Sugar, flour, table salt, vegetable oil—all basics in the average American pantry. Nowadays, though, being called “basic” is a downright insult. The same goes for these kitchen staples—and that means it’s time for a culinary reboot.
Whole-grain brown rice
Rice gets a bad rap since many people believe carbs are a one-way ticket to weight gain. Truth time: Rice is a perfectly healthy staple to keep in the pantry. Whenever possible, though, choose whole grain brown rice rather than white; it contains more natural fiber, nutrients, and vitamins, including iron, zinc, thiamin, niacin, magnesium, and B-6. While white rice is a high-glycemic food, brown rice is low glycemic, meaning it doesn’t increase blood sugar as much or as quickly.
Wanna take your grains a step further than rice? Experiment with quinoa, a whole grain with plenty of protein (about 8 grams per cup, cooked). First timers might find the texture unusual, but give it a try! There are so many varieties that one is bound to float your boat.
These legumes are hearty, a healthy vegan protein alternative, and they’re super cheap, too. Grab a bag of organic sprouted green lentils rich in vitamins, micronutrients, and digestive enzymes and whip up a giant pot of nutritious stew or soup. In a pinch? Organic canned lentils could do the trick—just rinse them thoroughly to ensure they’re easier to digest.
Also loaded with fiber and protein, black beans can fill a burrito and your belly, too. They’re a great addition to any soup, and pair well with both brown rice and quinoa—so versatile! They’re low in sodium and contain potassium, calcium, and magnesium—all things that can help regulate blood pressure. Make sure to rinse canned beans thoroughly, as well.
Extra virgin olive oil
Throw out your vegetable oil and cook with extra virgin olive oil instead (it’s safe for frying, contrary to what some people believe). Not only will the distinct flavor elevate your cooking, but it also contains beneficial fatty acids and antioxidants that can reduce inflammation and promote overall everyday health. It’s multi-purpose, too—aside from sautéing with it, you can drizzle it on many savory dishes and salads to add sophistication to any meal. (Or, use it as a key ingredient for DIY beauty treatments.)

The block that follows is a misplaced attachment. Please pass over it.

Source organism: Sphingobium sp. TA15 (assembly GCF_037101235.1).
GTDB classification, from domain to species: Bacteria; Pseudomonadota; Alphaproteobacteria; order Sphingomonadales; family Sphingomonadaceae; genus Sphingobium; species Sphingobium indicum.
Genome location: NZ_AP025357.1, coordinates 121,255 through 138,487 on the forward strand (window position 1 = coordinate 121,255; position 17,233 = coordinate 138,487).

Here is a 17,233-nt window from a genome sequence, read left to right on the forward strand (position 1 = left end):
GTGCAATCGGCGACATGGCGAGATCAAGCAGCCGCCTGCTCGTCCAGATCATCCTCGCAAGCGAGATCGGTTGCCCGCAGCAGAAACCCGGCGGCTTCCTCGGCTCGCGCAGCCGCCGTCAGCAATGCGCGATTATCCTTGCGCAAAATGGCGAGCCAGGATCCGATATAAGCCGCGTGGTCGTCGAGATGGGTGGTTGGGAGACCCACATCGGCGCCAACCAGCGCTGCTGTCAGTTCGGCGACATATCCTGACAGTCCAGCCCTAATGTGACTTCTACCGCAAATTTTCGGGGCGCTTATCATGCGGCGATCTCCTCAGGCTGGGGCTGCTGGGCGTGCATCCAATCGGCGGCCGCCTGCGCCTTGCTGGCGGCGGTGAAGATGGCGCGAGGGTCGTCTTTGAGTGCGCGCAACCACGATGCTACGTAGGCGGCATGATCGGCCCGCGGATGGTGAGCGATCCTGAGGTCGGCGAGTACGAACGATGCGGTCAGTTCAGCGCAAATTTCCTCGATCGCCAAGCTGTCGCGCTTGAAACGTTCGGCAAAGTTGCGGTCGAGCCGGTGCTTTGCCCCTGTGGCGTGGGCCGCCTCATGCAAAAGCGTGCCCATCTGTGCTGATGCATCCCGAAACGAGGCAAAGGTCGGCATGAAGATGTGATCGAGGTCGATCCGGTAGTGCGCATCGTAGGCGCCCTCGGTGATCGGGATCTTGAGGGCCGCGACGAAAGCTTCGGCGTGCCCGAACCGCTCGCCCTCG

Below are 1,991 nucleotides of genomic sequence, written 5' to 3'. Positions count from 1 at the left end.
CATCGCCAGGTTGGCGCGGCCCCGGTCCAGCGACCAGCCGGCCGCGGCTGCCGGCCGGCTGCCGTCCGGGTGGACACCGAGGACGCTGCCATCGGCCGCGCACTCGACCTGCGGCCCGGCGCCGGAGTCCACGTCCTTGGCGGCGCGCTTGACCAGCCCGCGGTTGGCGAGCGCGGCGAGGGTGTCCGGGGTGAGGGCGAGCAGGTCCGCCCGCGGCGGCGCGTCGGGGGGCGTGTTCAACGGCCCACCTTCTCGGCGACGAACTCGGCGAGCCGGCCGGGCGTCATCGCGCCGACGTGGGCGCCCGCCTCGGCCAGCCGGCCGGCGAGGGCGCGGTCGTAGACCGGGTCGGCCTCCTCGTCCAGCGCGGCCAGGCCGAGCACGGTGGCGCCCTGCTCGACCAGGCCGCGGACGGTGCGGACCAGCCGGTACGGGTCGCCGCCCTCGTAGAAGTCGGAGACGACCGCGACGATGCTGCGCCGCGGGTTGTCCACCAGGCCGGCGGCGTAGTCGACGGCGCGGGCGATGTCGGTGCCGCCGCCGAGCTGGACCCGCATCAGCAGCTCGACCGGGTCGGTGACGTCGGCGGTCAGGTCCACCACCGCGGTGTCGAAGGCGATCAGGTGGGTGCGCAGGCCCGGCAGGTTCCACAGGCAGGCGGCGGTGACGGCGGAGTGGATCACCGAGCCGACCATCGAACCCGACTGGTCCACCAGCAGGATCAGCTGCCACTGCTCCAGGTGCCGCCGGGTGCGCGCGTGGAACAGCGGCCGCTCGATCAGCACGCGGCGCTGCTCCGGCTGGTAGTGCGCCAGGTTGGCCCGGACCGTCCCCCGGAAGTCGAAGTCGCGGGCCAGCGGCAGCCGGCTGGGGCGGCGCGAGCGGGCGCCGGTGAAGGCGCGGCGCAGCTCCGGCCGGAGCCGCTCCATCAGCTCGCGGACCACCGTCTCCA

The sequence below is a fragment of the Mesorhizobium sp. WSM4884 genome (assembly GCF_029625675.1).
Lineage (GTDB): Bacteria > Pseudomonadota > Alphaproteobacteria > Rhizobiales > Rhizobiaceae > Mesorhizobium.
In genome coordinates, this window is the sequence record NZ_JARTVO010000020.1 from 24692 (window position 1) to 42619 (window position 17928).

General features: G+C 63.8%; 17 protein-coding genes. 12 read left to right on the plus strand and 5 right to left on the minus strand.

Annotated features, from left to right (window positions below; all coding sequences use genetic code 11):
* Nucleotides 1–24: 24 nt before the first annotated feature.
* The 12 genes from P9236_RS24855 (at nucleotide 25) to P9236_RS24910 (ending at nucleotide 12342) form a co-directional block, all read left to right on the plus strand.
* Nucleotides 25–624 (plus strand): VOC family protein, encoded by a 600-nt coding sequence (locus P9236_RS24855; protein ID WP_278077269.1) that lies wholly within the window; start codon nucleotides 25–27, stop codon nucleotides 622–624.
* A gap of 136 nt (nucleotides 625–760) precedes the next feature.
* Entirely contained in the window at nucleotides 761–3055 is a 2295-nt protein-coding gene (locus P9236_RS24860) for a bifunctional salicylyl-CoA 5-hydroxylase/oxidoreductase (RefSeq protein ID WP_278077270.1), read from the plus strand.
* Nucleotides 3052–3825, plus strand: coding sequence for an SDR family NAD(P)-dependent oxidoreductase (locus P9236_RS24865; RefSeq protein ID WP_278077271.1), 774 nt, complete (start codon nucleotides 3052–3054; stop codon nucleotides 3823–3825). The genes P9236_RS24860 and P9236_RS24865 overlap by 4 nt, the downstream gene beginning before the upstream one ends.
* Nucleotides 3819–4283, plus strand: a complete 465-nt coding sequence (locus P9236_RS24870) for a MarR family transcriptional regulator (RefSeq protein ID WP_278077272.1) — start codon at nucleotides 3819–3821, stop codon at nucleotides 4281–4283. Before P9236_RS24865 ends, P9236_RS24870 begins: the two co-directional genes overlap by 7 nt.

Apple cider vinegar
Some people hail apple cider vinegar as a kind of magical potion that solves everything from regulating blood sugar, to food preservation, to digestive issues, and even acne. It really is a versatile ingredient to keep around the house—drink it as a shooter to give your digestive system a jolt, or incorporate it as an ingredient in a tangy salad dressing. Studies also show that fermented foods like ACV can be good for mental health. (Oh, and you can wash your hair with it, too.)
Replace ordinary table salt with the more flavorful sea salt. It has an amazing mineral content, since it’s minimally processed. This kind of salt is made through the evaporation of saltwater from the ocean or lakes. Table salt, on the other hand, is usually mined from the earth and processed heavily to remove mineral content. Sea salt’s concentrated flavor also means you can use it more conservatively and lower your sodium intake.
A ton of salt isn’t necessary to flavor dishes. Open up culinary possibilities by experimenting with herbs and spices. Consider turmeric, a golden spice whose benefits are immense. This orange-hued powder is a staple in curry dishes. Not to mention, turmeric has anti-inflammatory properties, can reduce the risk of heart attacks, and delay the onset of diabetes in pre-diabetic people. Its potent flavor goes a long way in jazzing up dinner, too. It can even double as a natural pain reliever due to the power of the compound curcumin.
Ditch refined white sugar, which has been linked to obesity and diabetes, and instead, sweeten with raw sugar. Still, use it sparingly—it is sugar, after all. Willing to splurge for even healthier alternatives? Try luxurious raw honey or maple syrup.
To get really adventurous, stock up on sea vegetables like dried and toasted nori, seaweed gomasio, or kelp noodles. They will add a savory umami flavor—that mysterious fifth taste you might have heard about—to your meals. They’re super tasty on their own even—crispy seaweed snacks are satisfying enough to make adults and kids alike shun traditional chips. Sea vegetables are highly nutritious, too—rich in iodine, which promotes thyroid and hormone health.
These new basics will change the face of your pantry, amp up your meals, and be a gateway to better health—and you’ll barely notice an increase on your grocery receipts.